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A house buyers guide

According to recent statistics, over half of Britain's working population cannot afford to buy a home. This statistic highlights the difficulties faced by first-time buyers trying to get on the property ladder and even the difficulties that can be faced by people moving up the housing ladder.

Even if you have an idea of the type of property you'd like, what sort of things should you look out for? Where do you start?

We've put this brief guide together to help you through the home buying process. For an explanation of any of the terms used, hover the mouse over the underlined term.

STARTING YOUR SEARCH

If you understanding why you want to buy it will help you find the most appropriate property for your need eg. are you getting married, changing your job, starting a family or moving out of your parents' home.

Similarly, ensure you should have a clear idea of where you want to live eg. close to your work, near friends/family, close to local amenities, near a good local school, away from the town/city or in the centre of the town/city. In a new house or even a thatched cottage.

Decide what's important to you personally and then base your search on these needs.

The Perfect Property?

Be aware that you're not necessarily going to find your perfect property within your price range, so you might have to be prepared to compromise.

It's a good idea to decide what's really important to you before you begin your search. Making a list of the essential factors and the non-essential 'but nice to have' factors, will help you to focus your search.

HOW MUCH WILL IT COST?

Moving home can be a costly task, and in fact the costs can be more than many people first think.

In addition to the actual cost of your new home, you will need to think about legal fees, stamp duty, insurances and removal costs – some of these can really eat into your savings.

The costs can be broken down into two types, one-off costs and regular costs. Examples of both types are shown below :-

One-off costs

Mortgage Application fee
Valuation/survey fees
High lending fee
Legal expenses
Stamp Duty - Click here for our Stamp Duty Tax Calculator
Registration Fees (Scotland Only)
Removal expenses

Regular costs

Mortgage repayments
Investment payments (if linked to mortgage)
Buildings insurance
Contents insurance
Mortgage payment protection
Life cover
Council tax (see our article on reducing your council tax bill)
Household bills
Maintenance costs

HOW MUCH CAN I BORROW?

Before starting your property hunt, you will need to know how large a mortgage you can get – there's no point looking at properties out of your price range.

Approaching a lender

Start by approaching several lenders and ask how much they will let you borrow. Many lenders now offer you an instant quote on their website – a quick, easy and relatively anonymous way to get a basic idea of what you can afford.

If you don't have the time to speak with each individual lender, an Independent Financial Advisor (IFA) or Mortgage Broker will shop around for you. You should be ready to answer several questions about your finances so that the IFA knows that they are providing information about the mortgage deals that match your needs before you make the mortgage loan application.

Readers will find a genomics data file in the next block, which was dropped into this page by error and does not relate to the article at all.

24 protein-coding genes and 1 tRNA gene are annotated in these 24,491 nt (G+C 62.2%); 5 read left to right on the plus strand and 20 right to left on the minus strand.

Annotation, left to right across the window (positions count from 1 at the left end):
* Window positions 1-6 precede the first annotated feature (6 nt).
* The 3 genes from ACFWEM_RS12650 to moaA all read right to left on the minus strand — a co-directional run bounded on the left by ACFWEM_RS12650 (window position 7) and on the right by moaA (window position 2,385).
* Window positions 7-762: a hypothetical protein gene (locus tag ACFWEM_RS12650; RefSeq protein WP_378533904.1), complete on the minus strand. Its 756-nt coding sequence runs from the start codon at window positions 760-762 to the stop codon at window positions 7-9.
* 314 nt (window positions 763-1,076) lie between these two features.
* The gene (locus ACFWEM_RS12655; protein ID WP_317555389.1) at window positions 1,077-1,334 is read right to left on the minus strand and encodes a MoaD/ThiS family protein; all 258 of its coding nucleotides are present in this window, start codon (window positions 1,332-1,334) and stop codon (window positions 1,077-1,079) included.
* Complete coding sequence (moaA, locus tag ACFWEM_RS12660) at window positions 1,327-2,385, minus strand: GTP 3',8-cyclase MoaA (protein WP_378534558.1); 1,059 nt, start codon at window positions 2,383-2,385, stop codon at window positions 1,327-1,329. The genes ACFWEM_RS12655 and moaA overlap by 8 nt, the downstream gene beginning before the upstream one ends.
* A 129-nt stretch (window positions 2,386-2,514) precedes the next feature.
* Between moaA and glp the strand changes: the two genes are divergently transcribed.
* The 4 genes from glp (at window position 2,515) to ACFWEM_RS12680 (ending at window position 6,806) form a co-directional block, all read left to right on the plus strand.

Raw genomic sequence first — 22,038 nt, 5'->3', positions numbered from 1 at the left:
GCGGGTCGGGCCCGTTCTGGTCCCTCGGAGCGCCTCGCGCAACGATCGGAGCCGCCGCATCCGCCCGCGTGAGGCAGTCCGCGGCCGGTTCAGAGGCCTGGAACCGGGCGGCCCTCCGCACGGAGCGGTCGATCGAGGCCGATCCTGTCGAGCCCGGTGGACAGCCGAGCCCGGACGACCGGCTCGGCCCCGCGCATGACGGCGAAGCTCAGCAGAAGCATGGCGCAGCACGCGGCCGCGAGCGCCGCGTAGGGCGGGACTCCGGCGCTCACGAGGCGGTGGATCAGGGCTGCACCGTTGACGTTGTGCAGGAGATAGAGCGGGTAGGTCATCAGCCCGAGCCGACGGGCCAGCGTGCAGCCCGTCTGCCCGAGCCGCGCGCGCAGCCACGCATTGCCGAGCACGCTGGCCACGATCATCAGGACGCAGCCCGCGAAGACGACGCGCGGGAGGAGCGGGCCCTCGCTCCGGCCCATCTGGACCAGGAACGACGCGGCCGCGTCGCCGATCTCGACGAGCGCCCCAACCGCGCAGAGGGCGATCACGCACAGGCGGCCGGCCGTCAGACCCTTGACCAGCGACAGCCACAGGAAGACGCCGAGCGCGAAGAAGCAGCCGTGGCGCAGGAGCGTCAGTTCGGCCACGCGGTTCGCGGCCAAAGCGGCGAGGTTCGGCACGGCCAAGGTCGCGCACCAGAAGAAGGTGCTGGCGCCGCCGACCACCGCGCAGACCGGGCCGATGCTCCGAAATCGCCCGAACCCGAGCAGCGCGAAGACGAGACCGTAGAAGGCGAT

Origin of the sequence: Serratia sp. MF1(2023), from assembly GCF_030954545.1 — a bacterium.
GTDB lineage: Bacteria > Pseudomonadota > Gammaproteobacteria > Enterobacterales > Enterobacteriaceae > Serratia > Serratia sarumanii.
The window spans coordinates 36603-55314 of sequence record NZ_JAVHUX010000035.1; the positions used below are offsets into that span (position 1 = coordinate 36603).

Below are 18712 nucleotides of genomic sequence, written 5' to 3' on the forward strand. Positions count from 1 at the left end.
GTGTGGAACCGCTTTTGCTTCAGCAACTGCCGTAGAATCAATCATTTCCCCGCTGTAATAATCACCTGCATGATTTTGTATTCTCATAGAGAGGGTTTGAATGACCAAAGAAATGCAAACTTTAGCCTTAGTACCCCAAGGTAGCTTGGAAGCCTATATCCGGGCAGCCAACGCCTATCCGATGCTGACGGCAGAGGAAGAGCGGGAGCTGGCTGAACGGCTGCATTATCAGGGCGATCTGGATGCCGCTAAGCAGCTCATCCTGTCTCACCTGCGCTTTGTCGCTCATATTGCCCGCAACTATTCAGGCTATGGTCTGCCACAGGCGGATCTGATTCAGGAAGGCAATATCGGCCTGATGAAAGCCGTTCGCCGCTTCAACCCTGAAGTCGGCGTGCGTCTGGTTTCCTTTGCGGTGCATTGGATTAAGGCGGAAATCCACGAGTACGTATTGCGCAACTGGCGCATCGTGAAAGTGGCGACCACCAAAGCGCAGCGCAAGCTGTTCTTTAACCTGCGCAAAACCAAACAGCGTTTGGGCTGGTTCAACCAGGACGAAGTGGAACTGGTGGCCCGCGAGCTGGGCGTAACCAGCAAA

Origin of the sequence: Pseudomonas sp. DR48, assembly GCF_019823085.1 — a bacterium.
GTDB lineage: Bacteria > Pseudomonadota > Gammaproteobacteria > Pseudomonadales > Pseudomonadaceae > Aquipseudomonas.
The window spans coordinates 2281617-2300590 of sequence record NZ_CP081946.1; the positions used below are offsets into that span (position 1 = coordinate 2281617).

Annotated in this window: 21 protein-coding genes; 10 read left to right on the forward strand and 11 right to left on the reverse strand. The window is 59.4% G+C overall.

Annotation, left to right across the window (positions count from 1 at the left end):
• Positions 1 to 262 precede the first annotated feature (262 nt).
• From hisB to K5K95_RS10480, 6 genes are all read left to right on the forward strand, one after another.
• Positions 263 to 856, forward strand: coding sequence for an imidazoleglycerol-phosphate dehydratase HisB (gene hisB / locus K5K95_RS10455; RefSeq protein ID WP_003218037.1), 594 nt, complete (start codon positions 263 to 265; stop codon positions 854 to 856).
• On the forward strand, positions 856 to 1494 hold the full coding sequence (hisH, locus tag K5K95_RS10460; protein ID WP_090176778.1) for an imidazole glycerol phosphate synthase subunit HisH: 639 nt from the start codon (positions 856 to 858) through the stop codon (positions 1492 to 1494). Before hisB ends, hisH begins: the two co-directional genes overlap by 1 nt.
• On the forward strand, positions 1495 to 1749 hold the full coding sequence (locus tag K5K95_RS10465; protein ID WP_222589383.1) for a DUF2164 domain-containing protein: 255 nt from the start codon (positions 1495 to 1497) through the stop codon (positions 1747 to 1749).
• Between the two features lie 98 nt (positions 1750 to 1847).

Once you have found yourself a competitive rate, it is a good idea to request an 'agreement in principle' that confirms the amount you are able to borrow. It may be that you can use this to add leverage to any offer you make on a property by showg that you have the funds availalble for the purchase.

The amount you can borrow from a lender will be based on two factors; the size of your deposit and your salary. Lenders are usually prepared to lend you around three times your salary, or if you are buying as a couple, this rises to three times the first income plus the second income (or two and a half times your joint income).

When lenders decide how much they are prepared to lend, they will try to make sure you do not overstretch your finances and can make the mortgage payments. They will need to see the following :-

  • Proof of salary from your employer (or copies of your audited accounts if your are self-employed)
  • Evidence of the length of your contract (if you are working on a short term contract)
  • Evidence of any regular rent payments

The lender will also consult a credit reference agency and may want to see copies of current bank account statements.

HOUSE HUNTING

Once you have identified your ideal property and worked out your budget, you should begin searching to find out what is available.

Average House Prices

To see the average prices of houses sold over the past six months for a selected postcode visit our house price page

For a wide selection of property for sale take a look at our home builders page.

THE HOME BUYING PROCESS

The home buying process is not the same throughout the UK.

In Scotland, the conveyancing process differs greatly to that in the rest of the UK. As soon as the seller has accepted a written offer on a property, it is legally binding. At present this is not the case in England and Wales, where a buyer can be gazumped at the last minute.

Your solicitor will be able to give you up to date details about the house buying process for the property you are buying in your chosen area.

 
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